[special_heading title=”Over Mighty Waters” subtitle=”by Louise Westfall” separator=”yes”]We haven’t used the baptism font since last January, when we renewed our baptismal vows, as we do annually. There haven’t been any baptisms, and in fact, the font has been relegated to storage in the little chapel—you haven’t even seen it during online worship. Which is a shame, as the font represents the very heart of who we are and who we are in relationship with God. If you haven’t already, this would be a good time to bring a bowl of water into your worship space.
It is told about Protestant Reformer Martin Luther that when faced with life’s hard struggles and temptations he would place his hand on his head and whisper “remember your baptism.” For Luther, the knowledge of God’s unconditional love and the endless supply of grace poured out upon him served to fortify him to stand against every foe and withstand every difficulty. Could this be an antidote to the seemingly endless days of pandemic, stubborn divisions keeping our nation hostile and fragmented, painful reckoning of long-standing injustice, and worry about our lives and our children’s lives?? Is it enough to counter the horrific actions of armed domestic terrorists this week, storming the US Capitol and halting the certification of electoral votes from a free and fair election? Does our baptism initiate faith with some teeth in it to meet hatred? Is there anything to be found in this pretty bowl of placid water?
Well, let’s take a closer look at these mighty waters and what they do as they flow in and around, over and through us…
In the beginning when God created the heavens and the earth, the earth was a formless void and darkness covered the face of the deep, while a wind from God swept over the face of the waters. Then God said, “Let there be light”; and there was light. And God saw that the light was good… [Genesis 1:1-4a]
The creation story from Genesis shares an important feature with origin stories from other cultures and religions: The power of a deity to bring light and life from the chaos of the sea. Over mighty waters God speaks a new reality into being and calls it good. Very good. In the beginning of our human story is One who harnesses natural forces—wind and water–for Divine purpose. Baptism testifies to the raw power of Spirit to fight back darkness with light, and fashion a world and a people from the “no” of nothingness.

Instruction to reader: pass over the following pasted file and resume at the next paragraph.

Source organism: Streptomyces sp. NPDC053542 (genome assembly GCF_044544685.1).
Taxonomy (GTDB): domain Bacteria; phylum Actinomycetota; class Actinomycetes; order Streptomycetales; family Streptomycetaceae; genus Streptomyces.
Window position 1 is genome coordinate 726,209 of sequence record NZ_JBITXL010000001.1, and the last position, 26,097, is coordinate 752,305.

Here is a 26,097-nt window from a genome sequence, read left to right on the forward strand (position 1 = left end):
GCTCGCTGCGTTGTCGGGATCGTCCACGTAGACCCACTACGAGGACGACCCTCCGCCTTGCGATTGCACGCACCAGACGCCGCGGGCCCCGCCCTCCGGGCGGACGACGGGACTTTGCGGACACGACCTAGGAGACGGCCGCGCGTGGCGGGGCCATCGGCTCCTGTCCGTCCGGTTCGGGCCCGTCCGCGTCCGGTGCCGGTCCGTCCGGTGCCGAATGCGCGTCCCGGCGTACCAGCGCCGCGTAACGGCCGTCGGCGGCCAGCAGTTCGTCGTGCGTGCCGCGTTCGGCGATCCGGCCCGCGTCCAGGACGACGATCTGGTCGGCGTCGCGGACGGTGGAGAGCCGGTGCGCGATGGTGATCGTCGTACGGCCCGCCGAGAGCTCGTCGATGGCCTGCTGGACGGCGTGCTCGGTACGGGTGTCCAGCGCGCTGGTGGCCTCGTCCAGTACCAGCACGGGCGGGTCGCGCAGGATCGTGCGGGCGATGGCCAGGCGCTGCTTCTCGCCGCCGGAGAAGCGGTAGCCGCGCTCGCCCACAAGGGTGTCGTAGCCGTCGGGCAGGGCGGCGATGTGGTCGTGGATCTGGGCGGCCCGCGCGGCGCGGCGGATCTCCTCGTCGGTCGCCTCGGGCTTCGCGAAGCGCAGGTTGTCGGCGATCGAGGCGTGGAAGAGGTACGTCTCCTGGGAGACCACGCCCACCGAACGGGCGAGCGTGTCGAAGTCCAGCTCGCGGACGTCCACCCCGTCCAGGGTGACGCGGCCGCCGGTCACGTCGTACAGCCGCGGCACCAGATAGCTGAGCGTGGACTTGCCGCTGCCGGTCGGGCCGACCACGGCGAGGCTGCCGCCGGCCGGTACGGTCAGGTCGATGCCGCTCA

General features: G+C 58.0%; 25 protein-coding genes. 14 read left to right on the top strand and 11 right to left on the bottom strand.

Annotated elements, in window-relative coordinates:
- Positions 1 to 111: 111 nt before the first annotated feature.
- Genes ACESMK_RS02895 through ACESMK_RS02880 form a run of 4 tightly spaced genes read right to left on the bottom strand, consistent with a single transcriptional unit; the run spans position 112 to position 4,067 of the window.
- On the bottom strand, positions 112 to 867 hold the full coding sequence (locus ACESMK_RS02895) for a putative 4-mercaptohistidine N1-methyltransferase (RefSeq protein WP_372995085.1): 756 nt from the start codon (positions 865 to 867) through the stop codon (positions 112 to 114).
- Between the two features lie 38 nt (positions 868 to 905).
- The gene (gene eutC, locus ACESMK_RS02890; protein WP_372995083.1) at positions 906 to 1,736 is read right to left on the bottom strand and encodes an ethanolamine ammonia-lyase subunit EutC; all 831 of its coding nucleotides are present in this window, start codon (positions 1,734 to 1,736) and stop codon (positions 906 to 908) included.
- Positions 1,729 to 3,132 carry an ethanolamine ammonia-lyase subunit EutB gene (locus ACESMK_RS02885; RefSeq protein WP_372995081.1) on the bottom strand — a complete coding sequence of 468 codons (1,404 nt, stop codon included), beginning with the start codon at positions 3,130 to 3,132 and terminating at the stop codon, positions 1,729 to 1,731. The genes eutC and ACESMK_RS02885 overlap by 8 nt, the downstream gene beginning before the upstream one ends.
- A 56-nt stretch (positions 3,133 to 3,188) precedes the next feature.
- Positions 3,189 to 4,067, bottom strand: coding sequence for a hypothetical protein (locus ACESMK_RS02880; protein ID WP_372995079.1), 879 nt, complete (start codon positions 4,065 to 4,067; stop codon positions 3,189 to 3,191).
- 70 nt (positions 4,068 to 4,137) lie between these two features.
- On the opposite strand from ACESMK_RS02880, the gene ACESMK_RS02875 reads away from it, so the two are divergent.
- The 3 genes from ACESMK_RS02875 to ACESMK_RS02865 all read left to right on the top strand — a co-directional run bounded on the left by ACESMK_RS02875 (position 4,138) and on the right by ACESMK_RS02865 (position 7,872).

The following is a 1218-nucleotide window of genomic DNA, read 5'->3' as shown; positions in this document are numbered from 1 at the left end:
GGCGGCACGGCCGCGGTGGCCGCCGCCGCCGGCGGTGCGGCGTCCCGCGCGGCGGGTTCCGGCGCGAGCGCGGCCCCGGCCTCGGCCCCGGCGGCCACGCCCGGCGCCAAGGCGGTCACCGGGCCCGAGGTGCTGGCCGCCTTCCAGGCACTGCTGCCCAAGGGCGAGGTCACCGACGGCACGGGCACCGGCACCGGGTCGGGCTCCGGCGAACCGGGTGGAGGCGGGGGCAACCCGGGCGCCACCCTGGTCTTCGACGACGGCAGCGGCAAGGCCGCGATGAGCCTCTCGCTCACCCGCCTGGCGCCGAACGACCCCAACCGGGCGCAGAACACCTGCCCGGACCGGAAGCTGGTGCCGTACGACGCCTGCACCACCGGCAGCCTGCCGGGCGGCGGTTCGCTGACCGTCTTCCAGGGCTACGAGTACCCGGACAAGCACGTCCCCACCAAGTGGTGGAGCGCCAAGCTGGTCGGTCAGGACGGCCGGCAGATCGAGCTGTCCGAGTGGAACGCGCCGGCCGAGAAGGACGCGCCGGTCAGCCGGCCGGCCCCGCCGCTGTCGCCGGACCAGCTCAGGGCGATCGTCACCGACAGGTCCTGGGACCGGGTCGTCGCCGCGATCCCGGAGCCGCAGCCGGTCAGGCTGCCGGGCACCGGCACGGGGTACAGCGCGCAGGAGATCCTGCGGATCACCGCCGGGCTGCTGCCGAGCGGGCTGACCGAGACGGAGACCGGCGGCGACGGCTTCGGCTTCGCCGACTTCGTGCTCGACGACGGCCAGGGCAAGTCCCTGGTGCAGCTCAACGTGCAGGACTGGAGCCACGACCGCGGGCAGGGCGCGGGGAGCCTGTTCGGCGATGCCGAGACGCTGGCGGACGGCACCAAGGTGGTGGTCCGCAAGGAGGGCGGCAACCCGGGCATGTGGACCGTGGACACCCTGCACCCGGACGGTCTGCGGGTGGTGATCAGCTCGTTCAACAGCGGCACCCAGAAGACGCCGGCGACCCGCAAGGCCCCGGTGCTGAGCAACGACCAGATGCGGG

Ascribe to the Lord, O heavenly beings, ascribe to the Lord glory and strength. Ascribe to the Lord the glory of God’s name; worship the Lord in holy splendor. [Psalm 29:1-2]
Yet today as we consider the waters of baptism, represented in this lovely, historic font, I wonder if the sacrament has become so tamed and domesticated that it’s hard to imagine its primordial drama. Listen…
The voice of the Lord is over the waters; the God of glory thunders, the Lord, over mighty waters. The voice of the Lord is powerful; the voice of the Lord is full of majesty. [Psalm 29:3-4]
You hear it long before you can see it. As you hike deep into Grand Canyon, the thunder of the mighty Colorado River reaches your ears, summoning you further down the trail until you reach its roiling, turquoise waters. You are stunned at its power –-both creative and destructive–to carve out this immense canyon. Over millions and millions of years, persistent effort that didn’t quit.
These waters are here too. The drowning pool where we relinquish control (much of it imagined), to the One whose rule disrupts and disturbs and dismantles the relentless ebb and flow of the status quo. About the only people who weren’t shocked at Wednesday’s assault were Black people, so painfully aware of our nation’s legacy of racial injustice. Our very founding documents betrayed the ideal, and the mob’s chants that “you will not replace us,” the construction of a hanging noose, and waving the Confederate flag reflect reactionary fear of reckoning with this tragic past. At least some of the water over which God hovered last week had to be tears that the beloved creation had fallen so far from that identity.
The voice of the Lord breaks the cedars and flashes forth flames of fire. The voice of the Lord shakes the wilderness and strips the forest bare; and in God’s temple all say, “Glory!” [Psalm 29:5-9][callout_box title=”Remember your baptism. How it was no small thing, but the earth-shattering, life-and-death action of the God of the universe reaching down to raise you up for the work of love in the service of good. ” subtitle=””]Before the pandemic, handwashing was an important but perfunctory part of daily hygiene. Now we know the might of tap water as it activates and then rinses away the soap with which we cleanse our hands. But this practice–along with social distancing and mask-wearing–significantly reduces the risk of Covid infection, a powerful deterrent to the virus that has wrought so much suffering and death.